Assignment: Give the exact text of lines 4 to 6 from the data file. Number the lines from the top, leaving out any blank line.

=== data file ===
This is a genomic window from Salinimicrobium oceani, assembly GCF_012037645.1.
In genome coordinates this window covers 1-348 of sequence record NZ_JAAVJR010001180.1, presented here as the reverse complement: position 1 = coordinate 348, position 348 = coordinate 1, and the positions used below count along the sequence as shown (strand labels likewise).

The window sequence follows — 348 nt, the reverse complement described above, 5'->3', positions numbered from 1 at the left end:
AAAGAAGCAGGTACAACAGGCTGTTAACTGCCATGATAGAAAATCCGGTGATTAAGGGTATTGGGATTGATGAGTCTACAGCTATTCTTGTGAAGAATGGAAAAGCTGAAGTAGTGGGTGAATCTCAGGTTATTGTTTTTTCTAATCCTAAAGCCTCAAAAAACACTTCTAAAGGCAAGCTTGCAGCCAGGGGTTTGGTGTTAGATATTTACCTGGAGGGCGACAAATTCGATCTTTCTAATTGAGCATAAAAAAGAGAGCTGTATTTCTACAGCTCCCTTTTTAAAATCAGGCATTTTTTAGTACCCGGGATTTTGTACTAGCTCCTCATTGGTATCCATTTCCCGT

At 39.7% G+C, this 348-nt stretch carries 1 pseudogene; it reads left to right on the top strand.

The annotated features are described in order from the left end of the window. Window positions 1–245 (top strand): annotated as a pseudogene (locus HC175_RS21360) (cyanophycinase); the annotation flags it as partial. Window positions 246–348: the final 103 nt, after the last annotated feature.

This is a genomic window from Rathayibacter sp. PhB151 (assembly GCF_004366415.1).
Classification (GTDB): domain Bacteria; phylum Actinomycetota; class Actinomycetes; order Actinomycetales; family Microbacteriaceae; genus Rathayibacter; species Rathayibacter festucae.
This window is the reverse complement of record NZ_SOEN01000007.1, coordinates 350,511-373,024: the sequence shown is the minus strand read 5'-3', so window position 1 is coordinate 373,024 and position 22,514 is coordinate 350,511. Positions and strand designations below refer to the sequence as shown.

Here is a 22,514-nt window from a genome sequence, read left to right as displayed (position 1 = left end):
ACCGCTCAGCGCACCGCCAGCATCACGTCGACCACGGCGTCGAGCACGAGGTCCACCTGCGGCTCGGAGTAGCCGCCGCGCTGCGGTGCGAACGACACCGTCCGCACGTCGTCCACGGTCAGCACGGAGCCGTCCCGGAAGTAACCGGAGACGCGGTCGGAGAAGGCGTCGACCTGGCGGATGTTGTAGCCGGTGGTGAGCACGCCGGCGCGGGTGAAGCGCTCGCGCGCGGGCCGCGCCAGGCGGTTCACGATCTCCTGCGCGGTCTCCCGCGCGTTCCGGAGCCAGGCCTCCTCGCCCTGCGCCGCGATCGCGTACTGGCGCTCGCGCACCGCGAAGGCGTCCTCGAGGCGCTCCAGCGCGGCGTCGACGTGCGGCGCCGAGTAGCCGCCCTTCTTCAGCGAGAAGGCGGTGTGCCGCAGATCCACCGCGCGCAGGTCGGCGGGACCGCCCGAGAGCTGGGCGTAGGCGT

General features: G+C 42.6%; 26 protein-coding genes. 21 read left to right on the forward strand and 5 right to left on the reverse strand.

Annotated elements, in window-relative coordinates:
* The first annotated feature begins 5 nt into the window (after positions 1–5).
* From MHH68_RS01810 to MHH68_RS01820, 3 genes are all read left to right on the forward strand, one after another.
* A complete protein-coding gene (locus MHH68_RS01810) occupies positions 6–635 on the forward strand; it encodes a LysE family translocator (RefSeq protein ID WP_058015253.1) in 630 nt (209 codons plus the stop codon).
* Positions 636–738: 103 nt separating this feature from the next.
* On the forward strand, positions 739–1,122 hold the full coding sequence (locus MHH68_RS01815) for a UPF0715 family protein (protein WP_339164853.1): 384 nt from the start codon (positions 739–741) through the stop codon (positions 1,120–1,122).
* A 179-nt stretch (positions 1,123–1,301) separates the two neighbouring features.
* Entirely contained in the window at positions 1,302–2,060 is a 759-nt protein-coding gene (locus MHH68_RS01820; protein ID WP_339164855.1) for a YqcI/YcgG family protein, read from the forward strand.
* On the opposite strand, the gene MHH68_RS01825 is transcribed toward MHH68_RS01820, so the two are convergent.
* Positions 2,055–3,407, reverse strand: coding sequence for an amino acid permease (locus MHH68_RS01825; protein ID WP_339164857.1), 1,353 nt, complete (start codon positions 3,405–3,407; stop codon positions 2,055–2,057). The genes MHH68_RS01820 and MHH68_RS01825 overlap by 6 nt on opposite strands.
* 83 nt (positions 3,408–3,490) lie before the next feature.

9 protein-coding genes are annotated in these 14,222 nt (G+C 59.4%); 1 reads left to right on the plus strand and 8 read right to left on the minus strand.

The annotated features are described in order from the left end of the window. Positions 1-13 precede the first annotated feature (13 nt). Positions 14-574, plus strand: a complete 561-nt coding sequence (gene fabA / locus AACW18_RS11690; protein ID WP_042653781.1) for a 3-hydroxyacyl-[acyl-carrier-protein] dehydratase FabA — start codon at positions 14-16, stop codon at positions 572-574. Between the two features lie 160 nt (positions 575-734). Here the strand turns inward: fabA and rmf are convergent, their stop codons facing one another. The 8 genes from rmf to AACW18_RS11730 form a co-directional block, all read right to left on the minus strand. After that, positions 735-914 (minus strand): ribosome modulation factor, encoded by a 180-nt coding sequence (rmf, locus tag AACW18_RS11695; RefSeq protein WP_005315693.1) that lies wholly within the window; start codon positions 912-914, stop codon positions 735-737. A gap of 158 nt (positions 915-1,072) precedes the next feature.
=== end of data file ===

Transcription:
AAAGAAGCAGGTACAACAGGCTGTTAACTGCCATGATAGAAAATCCGGTGATTAAGGGTATTGGGATTGATGAGTCTACAGCTATTCTTGTGAAGAATGGAAAAGCTGAAGTAGTGGGTGAATCTCAGGTTATTGTTTTTTCTAATCCTAAAGCCTCAAAAAACACTTCTAAAGGCAAGCTTGCAGCCAGGGGTTTGGTGTTAGATATTTACCTGGAGGGCGACAAATTCGATCTTTCTAATTGAGCATAAAAAAGAGAGCTGTATTTCTACAGCTCCCTTTTTAAAATCAGGCATTTTTTAGTACCCGGGATTTTGTACTAGCTCCTCATTGGTATCCATTTCCCGT

At 39.7% G+C, this 348-nt stretch carries 1 pseudogene; it reads left to right on the top strand.

The annotated features are described in order from the left end of the window. Window positions 1–245 (top strand): annotated as a pseudogene (locus HC175_RS21360) (cyanophycinase); the annotation flags it as partial. Window positions 246–348: the final 103 nt, after the last annotated feature.